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Publication Detail
Maxillary Changes Following Facial Bipartition - A Three-Dimensional Quantification.
Abstract
INTRODUCTION: Children with Apert syndrome have hypertelorism and midfacial hypoplasia, which can be treated with facial bipartition (FB), often aided by rigid external distraction. The technique involves a midline osteotomy that lateralizes the maxillary segments, resulting in posterior cross-bites and midline diastema. Varying degrees of spontaneous realignment of the dental arches occurs postoperatively. This study aims to quantify these movements and assess whether they occur as part of a wider skeletal relapse or as dental compensation. METHODS: Patients who underwent FB and had high quality computed tomography scans at the preoperative stage, immediately postsurgery, and later postoperatively were reviewed. DICOM files were converted to three-dimensional bone meshes and anatomical point-to-point displacements were quantified using nonrigid iterative closest point registration. Displacements were visualized using arrow maps, thereby providing an overview of the movements of the facial skeleton and dentition. RESULTS: Five patients with Apert syndrome were included. In all cases, the arrow maps demonstrated initial significant anterior movement of the frontofacial segment coupled with medial rotation of the orbits and transverse divergence of the maxillary arches. The bony position following initial surgery was shown to be largely stable, with primary dentoalveolar relapse correcting the dental alignment. CONCLUSIONS: This study showed that spontaneous dental compensation occurs following FB without compromising the surgical result. It may be appropriate to delay active orthodontic for 6-months postoperatively until completion of this early compensatory phase.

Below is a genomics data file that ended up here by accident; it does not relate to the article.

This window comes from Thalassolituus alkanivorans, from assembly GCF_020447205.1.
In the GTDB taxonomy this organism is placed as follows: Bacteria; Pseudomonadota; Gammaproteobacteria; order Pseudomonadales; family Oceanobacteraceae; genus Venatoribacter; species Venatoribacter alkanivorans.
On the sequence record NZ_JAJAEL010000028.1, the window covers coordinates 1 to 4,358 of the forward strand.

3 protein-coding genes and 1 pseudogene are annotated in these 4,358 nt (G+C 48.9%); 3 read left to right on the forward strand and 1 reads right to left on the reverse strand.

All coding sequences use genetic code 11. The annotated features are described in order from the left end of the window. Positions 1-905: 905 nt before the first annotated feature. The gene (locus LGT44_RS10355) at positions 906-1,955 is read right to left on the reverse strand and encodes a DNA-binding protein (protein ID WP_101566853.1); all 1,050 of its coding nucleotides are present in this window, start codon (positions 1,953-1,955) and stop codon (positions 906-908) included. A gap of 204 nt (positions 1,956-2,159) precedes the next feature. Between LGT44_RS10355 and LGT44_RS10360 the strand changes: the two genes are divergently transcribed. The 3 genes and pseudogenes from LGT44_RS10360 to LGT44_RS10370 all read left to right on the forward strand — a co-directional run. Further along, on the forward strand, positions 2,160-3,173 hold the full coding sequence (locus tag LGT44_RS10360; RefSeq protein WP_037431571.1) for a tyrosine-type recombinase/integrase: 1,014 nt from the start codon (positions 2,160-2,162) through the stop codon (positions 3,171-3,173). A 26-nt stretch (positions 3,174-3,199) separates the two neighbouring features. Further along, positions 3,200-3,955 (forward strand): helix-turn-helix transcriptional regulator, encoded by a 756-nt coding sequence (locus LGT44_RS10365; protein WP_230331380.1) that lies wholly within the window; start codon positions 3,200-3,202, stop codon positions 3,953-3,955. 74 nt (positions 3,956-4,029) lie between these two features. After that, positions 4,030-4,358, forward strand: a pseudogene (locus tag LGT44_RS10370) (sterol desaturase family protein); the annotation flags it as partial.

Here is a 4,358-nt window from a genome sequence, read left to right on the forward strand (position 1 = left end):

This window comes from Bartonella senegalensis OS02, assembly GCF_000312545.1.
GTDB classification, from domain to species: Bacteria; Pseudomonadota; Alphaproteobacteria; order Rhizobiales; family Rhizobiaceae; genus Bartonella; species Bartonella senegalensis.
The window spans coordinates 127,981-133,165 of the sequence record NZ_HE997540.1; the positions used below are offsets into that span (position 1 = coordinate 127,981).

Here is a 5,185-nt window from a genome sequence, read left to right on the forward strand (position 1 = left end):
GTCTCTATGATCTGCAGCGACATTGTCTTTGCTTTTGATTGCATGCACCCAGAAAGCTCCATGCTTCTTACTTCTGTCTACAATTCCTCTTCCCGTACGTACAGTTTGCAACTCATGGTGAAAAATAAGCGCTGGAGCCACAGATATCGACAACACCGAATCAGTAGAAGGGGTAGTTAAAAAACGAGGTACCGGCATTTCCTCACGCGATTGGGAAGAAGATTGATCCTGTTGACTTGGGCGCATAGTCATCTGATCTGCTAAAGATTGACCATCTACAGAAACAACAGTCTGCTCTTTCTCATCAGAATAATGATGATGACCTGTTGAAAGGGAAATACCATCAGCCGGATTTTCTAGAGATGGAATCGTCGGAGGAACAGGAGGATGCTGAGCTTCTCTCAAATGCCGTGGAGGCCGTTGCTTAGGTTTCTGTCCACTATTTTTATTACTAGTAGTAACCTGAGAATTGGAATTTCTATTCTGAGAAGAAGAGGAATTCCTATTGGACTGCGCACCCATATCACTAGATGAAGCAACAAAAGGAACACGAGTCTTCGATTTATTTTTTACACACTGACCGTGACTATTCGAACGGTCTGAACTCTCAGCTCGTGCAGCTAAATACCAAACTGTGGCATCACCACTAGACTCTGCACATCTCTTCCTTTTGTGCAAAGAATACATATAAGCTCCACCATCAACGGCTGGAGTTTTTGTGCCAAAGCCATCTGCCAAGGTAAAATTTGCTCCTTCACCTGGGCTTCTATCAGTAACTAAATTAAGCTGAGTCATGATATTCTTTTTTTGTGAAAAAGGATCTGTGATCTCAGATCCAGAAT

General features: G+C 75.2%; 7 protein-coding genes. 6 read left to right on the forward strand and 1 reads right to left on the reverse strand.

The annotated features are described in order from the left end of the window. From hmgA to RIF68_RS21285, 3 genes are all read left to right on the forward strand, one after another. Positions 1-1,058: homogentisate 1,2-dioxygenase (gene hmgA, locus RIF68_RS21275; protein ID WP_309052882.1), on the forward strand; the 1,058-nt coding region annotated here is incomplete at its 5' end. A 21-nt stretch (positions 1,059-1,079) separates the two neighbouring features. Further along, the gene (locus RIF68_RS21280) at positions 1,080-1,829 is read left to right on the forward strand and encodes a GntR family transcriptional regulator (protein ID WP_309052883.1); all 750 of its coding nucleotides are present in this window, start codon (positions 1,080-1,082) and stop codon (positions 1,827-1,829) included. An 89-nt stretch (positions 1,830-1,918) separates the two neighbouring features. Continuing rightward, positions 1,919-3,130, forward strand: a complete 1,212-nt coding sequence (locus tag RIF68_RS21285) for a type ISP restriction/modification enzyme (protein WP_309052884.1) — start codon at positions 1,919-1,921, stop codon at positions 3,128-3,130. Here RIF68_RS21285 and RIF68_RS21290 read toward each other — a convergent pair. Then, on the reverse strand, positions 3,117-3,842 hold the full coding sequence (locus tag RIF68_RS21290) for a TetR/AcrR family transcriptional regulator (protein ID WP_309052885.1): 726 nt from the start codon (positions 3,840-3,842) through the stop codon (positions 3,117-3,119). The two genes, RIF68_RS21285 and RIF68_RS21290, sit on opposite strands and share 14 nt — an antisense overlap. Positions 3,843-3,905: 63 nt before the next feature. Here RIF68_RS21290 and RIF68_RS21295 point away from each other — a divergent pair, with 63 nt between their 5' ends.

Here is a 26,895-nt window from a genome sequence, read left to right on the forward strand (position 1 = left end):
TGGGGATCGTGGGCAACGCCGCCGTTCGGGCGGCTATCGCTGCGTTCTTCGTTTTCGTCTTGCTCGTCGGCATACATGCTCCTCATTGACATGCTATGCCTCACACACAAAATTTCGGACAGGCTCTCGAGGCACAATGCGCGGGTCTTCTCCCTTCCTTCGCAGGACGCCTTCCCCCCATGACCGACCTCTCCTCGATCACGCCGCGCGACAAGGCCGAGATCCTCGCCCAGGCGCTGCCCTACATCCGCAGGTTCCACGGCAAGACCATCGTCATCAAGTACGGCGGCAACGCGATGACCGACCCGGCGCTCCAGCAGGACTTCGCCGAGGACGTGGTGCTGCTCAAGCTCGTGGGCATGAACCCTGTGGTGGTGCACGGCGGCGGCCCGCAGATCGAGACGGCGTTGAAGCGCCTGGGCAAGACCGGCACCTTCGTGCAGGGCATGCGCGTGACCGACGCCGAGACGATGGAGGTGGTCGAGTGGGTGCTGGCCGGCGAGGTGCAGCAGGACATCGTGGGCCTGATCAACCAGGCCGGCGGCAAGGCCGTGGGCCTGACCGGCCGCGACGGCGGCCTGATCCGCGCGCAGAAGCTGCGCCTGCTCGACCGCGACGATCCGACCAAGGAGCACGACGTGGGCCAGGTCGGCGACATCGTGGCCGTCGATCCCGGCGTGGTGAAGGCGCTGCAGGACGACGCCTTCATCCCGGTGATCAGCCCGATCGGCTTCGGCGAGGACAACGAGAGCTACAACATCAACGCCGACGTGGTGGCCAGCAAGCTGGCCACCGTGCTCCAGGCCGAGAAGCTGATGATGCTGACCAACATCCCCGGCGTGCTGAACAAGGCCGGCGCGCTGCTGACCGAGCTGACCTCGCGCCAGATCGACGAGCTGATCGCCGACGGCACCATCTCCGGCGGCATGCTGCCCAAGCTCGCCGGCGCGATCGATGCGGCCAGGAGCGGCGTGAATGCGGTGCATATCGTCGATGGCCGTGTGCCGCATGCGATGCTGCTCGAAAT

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Developmental Biology & Cancer Dept
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Childrens Cardiovascular Disease
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UCL GOS Institute of Child Health
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